We have stressed on two points while preparing the Parliamentary Standing Committee Report on the Land Acquisition, Resettlement and Rehabilitation Bill.
First, the government should not buy land even for private public partnership (PPP) projects or even when there is ‘public interest’ involved and, second, as far as possible, agricultural land should not be used for industrial purposes.
However, the draft law asks for 80% consent for acquisition for private projects, 70% consent for PPP projects and no consent for infrastructure projects fully owned and executed by the government. Although the rural development ministry (which is anchoring the Land Acquisition Bill) has not agreed to our opposition to land purchase for PPP projects, the government has accepted our proposal to exempt all agricultural land from acquisition.
In the Bill submitted to the Parliamentary Panel, the government has included the clause that ‘multi-cropped, irrigated’ land is to be acquired only as a last resort. With large-scale diversion of agricultural land for industry purposes, providing food security to such a huge number of people will become difficult as food cannot remain limited to rice and wheat only. Using agricultural land for industrial use should remain the state’s prerogative. The states can demarcate the areas in their master plan for industrial use.
We have also made a case against the creation of a ‘land bank’, proposed in the draft legislation, with the lands acquired from farmers for industrial use which are not put to use within 5 years of purchase. All the members of the Parliamentary Panel had expressed their reservation against the concept of a ‘land bank’ as land is a scarce resource in our country. We had proposed that the unused land be returned to the original owners in case the land is not put to use within 5 years of purchase. The government has agreed to this proposal.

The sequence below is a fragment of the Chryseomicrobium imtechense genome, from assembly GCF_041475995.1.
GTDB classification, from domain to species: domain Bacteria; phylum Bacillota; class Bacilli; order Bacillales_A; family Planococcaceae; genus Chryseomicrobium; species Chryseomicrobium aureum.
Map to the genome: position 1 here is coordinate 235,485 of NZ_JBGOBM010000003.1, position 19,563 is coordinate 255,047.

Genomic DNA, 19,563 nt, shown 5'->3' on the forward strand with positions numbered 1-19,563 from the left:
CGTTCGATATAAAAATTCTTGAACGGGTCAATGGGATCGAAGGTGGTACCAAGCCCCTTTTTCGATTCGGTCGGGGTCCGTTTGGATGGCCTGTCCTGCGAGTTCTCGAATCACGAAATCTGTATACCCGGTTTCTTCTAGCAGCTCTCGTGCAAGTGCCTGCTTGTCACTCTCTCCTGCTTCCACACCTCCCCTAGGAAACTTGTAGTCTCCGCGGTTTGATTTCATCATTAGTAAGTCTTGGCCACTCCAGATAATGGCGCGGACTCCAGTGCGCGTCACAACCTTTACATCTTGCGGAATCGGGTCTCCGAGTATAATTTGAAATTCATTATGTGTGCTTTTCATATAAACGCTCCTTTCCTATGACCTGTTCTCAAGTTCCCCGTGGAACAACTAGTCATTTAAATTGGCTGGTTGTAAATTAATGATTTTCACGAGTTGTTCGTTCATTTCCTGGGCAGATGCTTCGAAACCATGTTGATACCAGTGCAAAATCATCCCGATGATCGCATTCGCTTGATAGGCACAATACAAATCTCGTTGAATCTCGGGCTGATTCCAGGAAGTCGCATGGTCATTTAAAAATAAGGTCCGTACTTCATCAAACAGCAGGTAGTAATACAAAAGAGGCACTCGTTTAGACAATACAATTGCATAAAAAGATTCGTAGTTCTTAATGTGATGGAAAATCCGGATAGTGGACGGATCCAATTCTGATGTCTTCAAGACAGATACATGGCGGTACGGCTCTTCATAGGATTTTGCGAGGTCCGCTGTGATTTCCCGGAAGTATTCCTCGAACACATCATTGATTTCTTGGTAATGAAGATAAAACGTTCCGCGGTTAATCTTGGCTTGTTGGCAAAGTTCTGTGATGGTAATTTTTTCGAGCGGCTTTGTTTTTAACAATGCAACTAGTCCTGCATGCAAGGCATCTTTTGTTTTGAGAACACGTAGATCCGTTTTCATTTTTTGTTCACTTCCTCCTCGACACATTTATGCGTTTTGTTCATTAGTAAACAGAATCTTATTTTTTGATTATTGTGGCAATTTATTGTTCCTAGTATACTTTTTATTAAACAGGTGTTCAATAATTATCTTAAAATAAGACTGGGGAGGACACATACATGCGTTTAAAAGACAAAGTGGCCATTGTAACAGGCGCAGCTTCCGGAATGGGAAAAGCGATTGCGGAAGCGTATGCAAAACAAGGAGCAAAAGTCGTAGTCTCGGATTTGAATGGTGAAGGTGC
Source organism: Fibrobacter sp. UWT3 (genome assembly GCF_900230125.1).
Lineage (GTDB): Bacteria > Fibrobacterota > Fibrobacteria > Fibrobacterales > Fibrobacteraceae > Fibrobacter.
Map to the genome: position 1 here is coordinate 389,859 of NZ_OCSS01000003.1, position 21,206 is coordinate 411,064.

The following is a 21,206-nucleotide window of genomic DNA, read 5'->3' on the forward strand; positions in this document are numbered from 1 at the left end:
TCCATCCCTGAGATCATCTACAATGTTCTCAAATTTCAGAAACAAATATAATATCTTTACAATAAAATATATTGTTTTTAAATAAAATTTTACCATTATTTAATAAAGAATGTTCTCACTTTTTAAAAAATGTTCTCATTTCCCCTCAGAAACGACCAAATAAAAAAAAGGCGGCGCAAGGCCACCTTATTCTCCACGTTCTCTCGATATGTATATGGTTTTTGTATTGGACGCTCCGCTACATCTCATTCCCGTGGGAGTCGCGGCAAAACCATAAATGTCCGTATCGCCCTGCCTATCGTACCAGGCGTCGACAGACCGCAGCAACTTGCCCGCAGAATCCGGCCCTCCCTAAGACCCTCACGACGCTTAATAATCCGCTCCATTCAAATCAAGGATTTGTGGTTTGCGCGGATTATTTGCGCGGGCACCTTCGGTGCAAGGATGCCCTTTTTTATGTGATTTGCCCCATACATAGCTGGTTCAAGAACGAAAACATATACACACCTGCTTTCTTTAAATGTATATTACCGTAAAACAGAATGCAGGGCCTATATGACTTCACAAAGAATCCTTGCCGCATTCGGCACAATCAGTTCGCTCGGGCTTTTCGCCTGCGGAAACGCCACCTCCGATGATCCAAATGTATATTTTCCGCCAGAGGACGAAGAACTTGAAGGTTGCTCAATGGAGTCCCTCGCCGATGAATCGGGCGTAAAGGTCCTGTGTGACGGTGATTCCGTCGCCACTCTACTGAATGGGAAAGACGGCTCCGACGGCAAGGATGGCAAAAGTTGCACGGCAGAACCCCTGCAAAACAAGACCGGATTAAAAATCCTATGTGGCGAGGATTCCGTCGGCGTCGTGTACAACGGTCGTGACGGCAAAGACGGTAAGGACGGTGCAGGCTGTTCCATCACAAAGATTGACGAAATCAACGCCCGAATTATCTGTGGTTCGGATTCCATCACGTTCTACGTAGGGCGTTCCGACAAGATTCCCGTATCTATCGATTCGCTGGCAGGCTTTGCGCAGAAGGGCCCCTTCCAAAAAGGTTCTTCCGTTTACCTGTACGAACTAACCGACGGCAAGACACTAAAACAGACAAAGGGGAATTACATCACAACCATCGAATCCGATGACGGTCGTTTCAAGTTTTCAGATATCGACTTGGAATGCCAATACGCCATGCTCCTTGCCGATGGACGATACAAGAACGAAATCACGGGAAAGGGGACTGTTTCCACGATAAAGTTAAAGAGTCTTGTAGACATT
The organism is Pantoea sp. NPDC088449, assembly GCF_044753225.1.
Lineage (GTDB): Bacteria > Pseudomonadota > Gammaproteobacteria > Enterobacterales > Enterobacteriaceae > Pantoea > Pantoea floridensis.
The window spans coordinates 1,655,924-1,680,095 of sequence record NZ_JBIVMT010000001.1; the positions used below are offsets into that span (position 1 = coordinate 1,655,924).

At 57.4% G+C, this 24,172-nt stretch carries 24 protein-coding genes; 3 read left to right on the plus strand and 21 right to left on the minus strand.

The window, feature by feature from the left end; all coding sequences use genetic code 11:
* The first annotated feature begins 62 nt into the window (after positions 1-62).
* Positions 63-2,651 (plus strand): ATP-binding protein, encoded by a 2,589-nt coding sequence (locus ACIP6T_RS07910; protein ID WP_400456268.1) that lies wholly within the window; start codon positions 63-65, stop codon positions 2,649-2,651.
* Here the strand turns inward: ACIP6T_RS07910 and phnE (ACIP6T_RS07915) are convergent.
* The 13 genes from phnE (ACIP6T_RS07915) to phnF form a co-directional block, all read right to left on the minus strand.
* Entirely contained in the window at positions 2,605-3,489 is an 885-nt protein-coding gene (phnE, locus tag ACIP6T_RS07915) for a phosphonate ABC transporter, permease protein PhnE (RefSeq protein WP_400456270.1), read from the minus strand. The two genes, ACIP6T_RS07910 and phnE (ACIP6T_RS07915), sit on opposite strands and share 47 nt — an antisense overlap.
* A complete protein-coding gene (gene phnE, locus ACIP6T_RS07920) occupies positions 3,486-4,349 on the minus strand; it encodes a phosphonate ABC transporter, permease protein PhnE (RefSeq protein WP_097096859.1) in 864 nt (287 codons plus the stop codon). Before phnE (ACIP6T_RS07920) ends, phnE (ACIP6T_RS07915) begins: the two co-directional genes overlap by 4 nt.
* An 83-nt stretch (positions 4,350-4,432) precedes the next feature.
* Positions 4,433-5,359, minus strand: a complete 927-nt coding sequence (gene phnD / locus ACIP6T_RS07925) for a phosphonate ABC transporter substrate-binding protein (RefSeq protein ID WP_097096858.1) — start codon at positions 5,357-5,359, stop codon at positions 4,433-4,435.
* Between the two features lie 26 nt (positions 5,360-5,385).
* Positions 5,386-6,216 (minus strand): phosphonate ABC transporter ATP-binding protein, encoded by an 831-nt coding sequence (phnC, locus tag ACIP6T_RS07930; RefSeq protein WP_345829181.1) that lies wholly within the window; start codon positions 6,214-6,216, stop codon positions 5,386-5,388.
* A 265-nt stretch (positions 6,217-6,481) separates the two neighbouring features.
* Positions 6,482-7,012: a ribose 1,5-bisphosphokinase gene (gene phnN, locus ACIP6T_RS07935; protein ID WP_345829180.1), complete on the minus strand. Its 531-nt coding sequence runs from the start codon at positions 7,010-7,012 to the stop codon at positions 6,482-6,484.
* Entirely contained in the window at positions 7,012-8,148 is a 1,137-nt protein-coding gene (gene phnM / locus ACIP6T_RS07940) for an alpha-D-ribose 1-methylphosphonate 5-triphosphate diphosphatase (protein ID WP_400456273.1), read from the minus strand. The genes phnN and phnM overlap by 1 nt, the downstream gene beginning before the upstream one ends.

The government has also agreed to our proposal of making gram sabha consent mandatory for acquisition of land in scheduled areas for industry purposes. This is in line with the demands of the civil society organisations. Under a separate provision—the ‘Special Provisions for Scheduled Castes and Scheduled Tribes’—the Bill says, “In case of acquisition or alienation of any land in scheduled areas, the prior consent of the gram sabha concerned or the panchayats or the autonomous district councils, at the appropriate level in scheduled areas under the fifth schedule of the Constitution, is mandatory.”
We have also pushed for changes in the definition of the term ‘project affected people’. It now includes those who have been working in agricultural lands set to be acquired for industrial use. The government has also agreed to include a new clause in the Bill to encourage states to lease land for projects instead of acquiring it. The new clause leaves it to the states to decide on whether they would be exercising the option to lease land for any project.
However, the government has not supported the panel’s suggestion of having a multi-member committee at the district level to decide on the market value of the land. The Bill empowers the district collector to decide the market value of land in his/her district. The Bill now stipulates a compensation of four times the market value of the land being acquired, payable to landowner while the earlier version proposed a compensation of six times the market value.
We have agreed to support the Land Acquisition Bill as it is long overdue. The proposed law would replace the 117-year-old Land Acquisition Act of 1894. It will also integrate acquisition and resettlement & rehabilitation (R&R) in one policy for the first time ever. The new law is the need of the hour.
The author, a Lok Sabha member, was chairperson, Parliamentary Panel on Land Acquisition Bill
(As told to Sandip Das)